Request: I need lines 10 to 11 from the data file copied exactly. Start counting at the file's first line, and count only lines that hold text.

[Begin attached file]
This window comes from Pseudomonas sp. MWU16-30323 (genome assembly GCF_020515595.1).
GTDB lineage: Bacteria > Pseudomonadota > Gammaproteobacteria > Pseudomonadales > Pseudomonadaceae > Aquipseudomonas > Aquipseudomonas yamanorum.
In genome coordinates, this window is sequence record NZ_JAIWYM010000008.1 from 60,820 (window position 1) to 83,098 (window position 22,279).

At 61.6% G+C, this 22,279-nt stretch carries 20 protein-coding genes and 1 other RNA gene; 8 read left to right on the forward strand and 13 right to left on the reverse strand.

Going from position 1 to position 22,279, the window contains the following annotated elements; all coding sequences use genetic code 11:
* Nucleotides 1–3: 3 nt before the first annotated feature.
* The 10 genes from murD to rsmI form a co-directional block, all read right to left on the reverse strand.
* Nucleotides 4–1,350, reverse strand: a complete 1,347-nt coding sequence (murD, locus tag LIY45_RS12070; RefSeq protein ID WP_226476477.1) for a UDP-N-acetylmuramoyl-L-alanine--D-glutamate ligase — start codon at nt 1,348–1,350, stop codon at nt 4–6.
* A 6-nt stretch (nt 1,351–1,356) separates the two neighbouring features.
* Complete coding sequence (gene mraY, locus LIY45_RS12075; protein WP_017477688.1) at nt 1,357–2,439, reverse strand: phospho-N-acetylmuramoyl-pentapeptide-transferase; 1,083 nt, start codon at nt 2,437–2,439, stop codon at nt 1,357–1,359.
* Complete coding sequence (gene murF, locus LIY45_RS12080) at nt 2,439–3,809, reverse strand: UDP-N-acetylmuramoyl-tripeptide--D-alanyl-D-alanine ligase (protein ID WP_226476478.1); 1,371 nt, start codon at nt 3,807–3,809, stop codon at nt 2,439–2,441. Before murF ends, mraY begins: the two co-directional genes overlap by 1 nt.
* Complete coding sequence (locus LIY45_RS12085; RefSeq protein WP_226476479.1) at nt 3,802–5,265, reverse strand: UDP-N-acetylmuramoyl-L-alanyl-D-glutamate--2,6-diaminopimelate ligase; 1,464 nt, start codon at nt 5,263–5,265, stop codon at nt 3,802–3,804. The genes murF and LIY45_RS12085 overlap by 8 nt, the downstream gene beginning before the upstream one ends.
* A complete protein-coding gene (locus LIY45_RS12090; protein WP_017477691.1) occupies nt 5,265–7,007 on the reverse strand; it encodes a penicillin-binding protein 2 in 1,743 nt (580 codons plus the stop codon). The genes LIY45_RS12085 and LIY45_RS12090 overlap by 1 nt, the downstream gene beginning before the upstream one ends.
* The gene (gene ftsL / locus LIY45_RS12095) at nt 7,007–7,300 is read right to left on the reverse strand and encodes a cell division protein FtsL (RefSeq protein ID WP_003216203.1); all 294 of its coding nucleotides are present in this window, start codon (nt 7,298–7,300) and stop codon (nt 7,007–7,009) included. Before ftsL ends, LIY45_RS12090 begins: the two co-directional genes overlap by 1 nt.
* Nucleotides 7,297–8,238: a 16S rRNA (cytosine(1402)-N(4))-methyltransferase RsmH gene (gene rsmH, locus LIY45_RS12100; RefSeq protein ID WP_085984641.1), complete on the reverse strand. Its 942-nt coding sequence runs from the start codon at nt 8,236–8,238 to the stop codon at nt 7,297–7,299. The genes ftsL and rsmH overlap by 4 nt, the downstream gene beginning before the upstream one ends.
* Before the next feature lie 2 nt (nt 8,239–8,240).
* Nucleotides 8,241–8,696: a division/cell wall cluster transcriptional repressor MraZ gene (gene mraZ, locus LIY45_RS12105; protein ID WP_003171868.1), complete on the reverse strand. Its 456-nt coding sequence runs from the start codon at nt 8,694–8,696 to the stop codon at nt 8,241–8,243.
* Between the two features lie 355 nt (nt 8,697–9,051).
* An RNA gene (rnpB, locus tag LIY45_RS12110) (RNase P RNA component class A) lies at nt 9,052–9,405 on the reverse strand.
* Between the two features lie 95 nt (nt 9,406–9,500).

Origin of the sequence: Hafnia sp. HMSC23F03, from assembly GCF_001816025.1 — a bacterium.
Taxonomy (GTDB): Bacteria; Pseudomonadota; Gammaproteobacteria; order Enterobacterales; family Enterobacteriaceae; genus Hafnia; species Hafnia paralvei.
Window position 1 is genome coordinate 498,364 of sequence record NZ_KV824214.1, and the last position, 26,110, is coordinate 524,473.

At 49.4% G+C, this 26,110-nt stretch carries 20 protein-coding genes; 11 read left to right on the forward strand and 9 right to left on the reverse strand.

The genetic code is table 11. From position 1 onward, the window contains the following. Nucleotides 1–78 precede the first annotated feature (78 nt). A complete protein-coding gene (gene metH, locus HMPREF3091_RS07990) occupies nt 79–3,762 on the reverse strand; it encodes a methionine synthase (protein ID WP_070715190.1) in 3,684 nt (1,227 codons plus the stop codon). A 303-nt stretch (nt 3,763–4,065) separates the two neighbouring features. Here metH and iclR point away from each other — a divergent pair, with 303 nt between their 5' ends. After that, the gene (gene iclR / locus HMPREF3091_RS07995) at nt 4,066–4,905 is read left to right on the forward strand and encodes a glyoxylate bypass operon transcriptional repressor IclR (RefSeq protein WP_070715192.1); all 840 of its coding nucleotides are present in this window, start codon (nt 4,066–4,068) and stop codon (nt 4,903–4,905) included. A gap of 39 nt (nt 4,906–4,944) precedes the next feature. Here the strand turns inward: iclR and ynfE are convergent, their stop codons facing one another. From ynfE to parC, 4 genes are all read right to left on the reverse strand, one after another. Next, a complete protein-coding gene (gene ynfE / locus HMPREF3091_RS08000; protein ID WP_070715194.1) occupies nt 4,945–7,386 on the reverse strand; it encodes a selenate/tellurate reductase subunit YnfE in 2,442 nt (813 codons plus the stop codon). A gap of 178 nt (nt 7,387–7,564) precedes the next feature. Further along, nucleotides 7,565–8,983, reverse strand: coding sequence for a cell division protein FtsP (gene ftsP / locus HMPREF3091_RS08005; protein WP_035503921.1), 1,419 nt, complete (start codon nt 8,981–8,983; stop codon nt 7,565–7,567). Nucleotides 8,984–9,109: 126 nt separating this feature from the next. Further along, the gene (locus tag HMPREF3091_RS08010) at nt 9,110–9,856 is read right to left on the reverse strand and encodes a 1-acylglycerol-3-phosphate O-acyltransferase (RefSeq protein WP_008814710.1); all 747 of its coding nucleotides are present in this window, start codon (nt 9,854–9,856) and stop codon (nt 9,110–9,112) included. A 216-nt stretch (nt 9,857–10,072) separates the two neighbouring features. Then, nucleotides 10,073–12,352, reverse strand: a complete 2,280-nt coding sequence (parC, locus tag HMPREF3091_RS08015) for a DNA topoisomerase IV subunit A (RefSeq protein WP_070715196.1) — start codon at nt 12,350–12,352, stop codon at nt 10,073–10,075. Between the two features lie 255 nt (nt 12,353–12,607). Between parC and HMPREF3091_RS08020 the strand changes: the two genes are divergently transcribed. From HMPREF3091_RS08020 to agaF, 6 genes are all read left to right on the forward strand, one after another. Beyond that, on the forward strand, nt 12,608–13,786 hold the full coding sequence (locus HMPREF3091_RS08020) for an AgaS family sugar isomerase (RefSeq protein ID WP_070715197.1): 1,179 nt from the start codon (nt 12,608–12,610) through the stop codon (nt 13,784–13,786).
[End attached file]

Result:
* Complete coding sequence (gene mraY, locus LIY45_RS12075; protein WP_017477688.1) at nt 1,357–2,439, reverse strand: phospho-N-acetylmuramoyl-pentapeptide-transferase; 1,083 nt, start codon at nt 2,437–2,439, stop codon at nt 1,357–1,359.
* Complete coding sequence (gene murF, locus LIY45_RS12080) at nt 2,439–3,809, reverse strand: UDP-N-acetylmuramoyl-tripeptide--D-alanyl-D-alanine ligase (protein ID WP_226476478.1); 1,371 nt, start codon at nt 3,807–3,809, stop codon at nt 2,439–2,441. Before murF ends, mraY begins: the two co-directional genes overlap by 1 nt.